Home #WHERETONEXT Canada North Carolina BBQ and Bottles: Lexington and Beyond

North Carolina BBQ and Bottles: Lexington and Beyond

Hubba Hubba Smokehouse
Photo: Hubba Hubba Smokehouse / Photo Credit: Visit North Carolina

Where does North Carolina’s centuries-old barbecue tradition cross paths with the state’s ascending wine industry? Top answer: Lexington.

A city of 19,000, Lexington lends its name to a barbecue style built on wood-smoked pork shoulders seasoned with tomato-laced vinegar sauce. In addition to 15 barbecue joints, Lexington is home base for the Yadkin Valley wine region’s Southern Gateway Wine Trail.  The ultimate meeting of barbecue and bottle comes in October at the Barbecue Festival with Childress Vineyards’ release of a vintage Fine Swine Wine, which matches semi-sweet fruitiness to the pork’s smoky overtones.

Beyond Childress’ destination winery experience, Wine Trail followers can set a course for Native Vines Winery, the country’s first Native American-owned winery; Junius Lindsay Vineyard, which excels with Rhône-style wines; and Weathervane Winery, which invites overnight cabin stays. Stars on the restaurant list include Lexington Barbecue, a James Beard America’s Classics restaurant, and the Barbecue Center, which is nearly as famous for its 4-pound banana split as it is for pulled pork.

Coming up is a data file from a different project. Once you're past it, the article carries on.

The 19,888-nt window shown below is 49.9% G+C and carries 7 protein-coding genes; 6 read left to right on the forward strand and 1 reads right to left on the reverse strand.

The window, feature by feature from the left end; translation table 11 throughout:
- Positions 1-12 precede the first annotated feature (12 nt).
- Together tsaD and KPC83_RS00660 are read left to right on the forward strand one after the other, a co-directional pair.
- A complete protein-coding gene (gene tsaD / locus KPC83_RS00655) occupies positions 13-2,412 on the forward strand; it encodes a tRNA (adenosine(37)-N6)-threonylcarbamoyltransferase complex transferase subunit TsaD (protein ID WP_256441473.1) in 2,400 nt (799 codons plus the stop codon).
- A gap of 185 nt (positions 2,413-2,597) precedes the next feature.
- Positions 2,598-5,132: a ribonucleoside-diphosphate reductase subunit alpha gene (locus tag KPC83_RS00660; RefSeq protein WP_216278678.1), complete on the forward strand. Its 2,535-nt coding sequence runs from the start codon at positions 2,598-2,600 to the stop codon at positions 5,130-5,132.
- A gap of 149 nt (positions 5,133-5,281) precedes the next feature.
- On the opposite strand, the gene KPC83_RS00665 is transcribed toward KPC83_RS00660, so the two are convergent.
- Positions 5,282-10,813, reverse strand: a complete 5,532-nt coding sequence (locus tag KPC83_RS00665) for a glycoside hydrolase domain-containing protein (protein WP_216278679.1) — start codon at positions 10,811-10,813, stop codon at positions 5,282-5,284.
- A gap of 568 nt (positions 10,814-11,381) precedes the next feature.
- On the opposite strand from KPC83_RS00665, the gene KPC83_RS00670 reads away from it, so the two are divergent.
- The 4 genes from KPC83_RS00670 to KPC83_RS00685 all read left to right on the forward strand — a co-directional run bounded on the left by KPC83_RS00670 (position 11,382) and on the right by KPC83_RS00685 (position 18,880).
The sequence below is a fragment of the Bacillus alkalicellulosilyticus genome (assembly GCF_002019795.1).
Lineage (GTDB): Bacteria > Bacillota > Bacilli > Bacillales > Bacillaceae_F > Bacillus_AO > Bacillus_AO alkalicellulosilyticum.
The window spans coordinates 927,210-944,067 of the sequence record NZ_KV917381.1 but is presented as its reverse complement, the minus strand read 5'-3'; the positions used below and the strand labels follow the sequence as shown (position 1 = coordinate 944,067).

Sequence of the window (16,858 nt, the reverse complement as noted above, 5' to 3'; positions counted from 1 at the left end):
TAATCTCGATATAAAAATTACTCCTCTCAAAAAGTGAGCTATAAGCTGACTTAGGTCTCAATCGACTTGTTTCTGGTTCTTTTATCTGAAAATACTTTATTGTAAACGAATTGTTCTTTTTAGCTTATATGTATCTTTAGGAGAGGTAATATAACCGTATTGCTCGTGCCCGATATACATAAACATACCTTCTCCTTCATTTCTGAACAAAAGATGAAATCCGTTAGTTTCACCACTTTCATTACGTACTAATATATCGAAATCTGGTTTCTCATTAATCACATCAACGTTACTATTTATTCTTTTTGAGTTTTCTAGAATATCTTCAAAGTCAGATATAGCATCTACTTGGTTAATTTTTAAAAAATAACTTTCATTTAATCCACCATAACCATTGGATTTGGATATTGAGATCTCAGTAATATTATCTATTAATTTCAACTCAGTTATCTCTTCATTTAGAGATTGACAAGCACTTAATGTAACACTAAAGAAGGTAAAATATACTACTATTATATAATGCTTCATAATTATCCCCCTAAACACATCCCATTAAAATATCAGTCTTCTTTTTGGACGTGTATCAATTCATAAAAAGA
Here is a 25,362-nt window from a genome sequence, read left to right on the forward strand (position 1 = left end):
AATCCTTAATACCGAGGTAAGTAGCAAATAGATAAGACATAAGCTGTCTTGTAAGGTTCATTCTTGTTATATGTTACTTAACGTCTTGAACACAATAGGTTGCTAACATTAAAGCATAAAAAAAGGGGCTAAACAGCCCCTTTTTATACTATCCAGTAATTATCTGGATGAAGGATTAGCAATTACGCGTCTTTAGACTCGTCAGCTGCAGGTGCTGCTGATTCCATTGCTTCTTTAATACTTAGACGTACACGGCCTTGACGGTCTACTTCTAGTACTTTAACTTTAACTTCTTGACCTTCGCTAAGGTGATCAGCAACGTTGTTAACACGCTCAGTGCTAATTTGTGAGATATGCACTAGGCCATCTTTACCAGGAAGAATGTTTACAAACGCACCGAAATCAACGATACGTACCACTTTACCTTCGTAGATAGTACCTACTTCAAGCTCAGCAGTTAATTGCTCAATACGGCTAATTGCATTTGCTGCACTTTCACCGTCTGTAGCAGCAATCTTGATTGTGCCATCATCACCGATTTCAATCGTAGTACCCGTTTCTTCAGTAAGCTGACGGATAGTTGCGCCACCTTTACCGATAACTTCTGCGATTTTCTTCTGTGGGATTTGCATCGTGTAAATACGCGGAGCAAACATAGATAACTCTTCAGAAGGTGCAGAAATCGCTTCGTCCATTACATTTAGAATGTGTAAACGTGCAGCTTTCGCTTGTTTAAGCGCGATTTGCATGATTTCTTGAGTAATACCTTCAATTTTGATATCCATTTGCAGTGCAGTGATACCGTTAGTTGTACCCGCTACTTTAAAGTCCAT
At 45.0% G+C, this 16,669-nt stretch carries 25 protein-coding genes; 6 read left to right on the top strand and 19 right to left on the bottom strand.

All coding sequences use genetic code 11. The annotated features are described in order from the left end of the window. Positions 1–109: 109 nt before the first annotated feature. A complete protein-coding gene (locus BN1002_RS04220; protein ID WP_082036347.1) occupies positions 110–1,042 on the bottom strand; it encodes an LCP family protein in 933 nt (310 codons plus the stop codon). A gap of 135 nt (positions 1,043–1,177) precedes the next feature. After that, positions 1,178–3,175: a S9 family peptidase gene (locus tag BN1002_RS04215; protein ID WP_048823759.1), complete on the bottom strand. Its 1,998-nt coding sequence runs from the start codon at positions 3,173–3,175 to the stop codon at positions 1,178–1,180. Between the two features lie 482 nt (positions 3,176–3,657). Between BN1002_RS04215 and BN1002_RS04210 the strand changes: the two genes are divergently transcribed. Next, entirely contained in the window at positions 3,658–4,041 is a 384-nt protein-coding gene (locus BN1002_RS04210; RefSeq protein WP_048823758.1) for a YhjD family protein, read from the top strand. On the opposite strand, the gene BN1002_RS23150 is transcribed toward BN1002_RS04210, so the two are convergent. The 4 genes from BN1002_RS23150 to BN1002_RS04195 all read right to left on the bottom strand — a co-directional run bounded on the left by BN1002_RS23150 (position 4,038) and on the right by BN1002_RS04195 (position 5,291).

Head to the Hendersonville area

The home of North Carolina’s newest wine region might never match Lexington for barbecue prevalence, but wine’s another story. Since the establishment of the compact Crest of the Blue Ridge Henderson County American Viticultural Area in 2019, the winery count has grown from three to six.

On the barbecue front, Flat Rock is home to the chef-driven Hubba Hubba Smokehouse, a stop on the N.C. Barbecue Society’s Historic Barbecue Trail, plus the Flat Rock Wood Room, and Green River Barbeque lies a few miles south in Saluda. Wine lovers can drink in lofty views along the Eastern Continental Divide, where the less commonly grown grüner veltliner grape is flourishing. Two of the new wineries, Marked Tree Vineyard and Stone Ashe Vineyards, won high honors in the N.C. Fine Wine Society’s 2021 competition.


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